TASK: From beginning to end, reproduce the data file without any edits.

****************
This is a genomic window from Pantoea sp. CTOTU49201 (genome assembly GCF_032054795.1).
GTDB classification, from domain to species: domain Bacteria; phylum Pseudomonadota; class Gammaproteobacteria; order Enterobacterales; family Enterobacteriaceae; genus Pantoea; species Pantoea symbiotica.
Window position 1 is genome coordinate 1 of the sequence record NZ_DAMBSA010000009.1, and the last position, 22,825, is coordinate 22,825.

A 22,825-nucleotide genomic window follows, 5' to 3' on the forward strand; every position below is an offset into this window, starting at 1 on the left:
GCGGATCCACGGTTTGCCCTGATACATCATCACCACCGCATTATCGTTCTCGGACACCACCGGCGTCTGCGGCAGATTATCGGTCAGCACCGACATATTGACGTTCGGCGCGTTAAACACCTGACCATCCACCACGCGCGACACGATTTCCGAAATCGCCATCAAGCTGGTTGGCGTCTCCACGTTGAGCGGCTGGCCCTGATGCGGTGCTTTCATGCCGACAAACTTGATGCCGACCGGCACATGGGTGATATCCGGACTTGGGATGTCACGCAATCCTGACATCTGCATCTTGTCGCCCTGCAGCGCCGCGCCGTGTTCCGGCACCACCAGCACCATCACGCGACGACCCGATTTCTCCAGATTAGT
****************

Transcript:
This is a genomic window from Pantoea sp. CTOTU49201 (genome assembly GCF_032054795.1).
GTDB classification, from domain to species: domain Bacteria; phylum Pseudomonadota; class Gammaproteobacteria; order Enterobacterales; family Enterobacteriaceae; genus Pantoea; species Pantoea symbiotica.
Window position 1 is genome coordinate 1 of the sequence record NZ_DAMBSA010000009.1, and the last position, 22,825, is coordinate 22,825.

A 22,825-nucleotide genomic window follows, 5' to 3' on the forward strand; every position below is an offset into this window, starting at 1 on the left:
GCGGATCCACGGTTTGCCCTGATACATCATCACCACCGCATTATCGTTCTCGGACACCACCGGCGTCTGCGGCAGATTATCGGTCAGCACCGACATATTGACGTTCGGCGCGTTAAACACCTGACCATCCACCACGCGCGACACGATTTCCGAAATCGCCATCAAGCTGGTTGGCGTCTCCACGTTGAGCGGCTGGCCCTGATGCGGTGCTTTCATGCCGACAAACTTGATGCCGACCGGCACATGGGTGATATCCGGACTTGGGATGTCACGCAATCCTGACATCTGCATCTTGTCGCCCTGCAGCGCCGCGCCGTGTTCCGGCACCACCAGCACCATCACGCGACGACCCGATTTCTCCAGATTAGT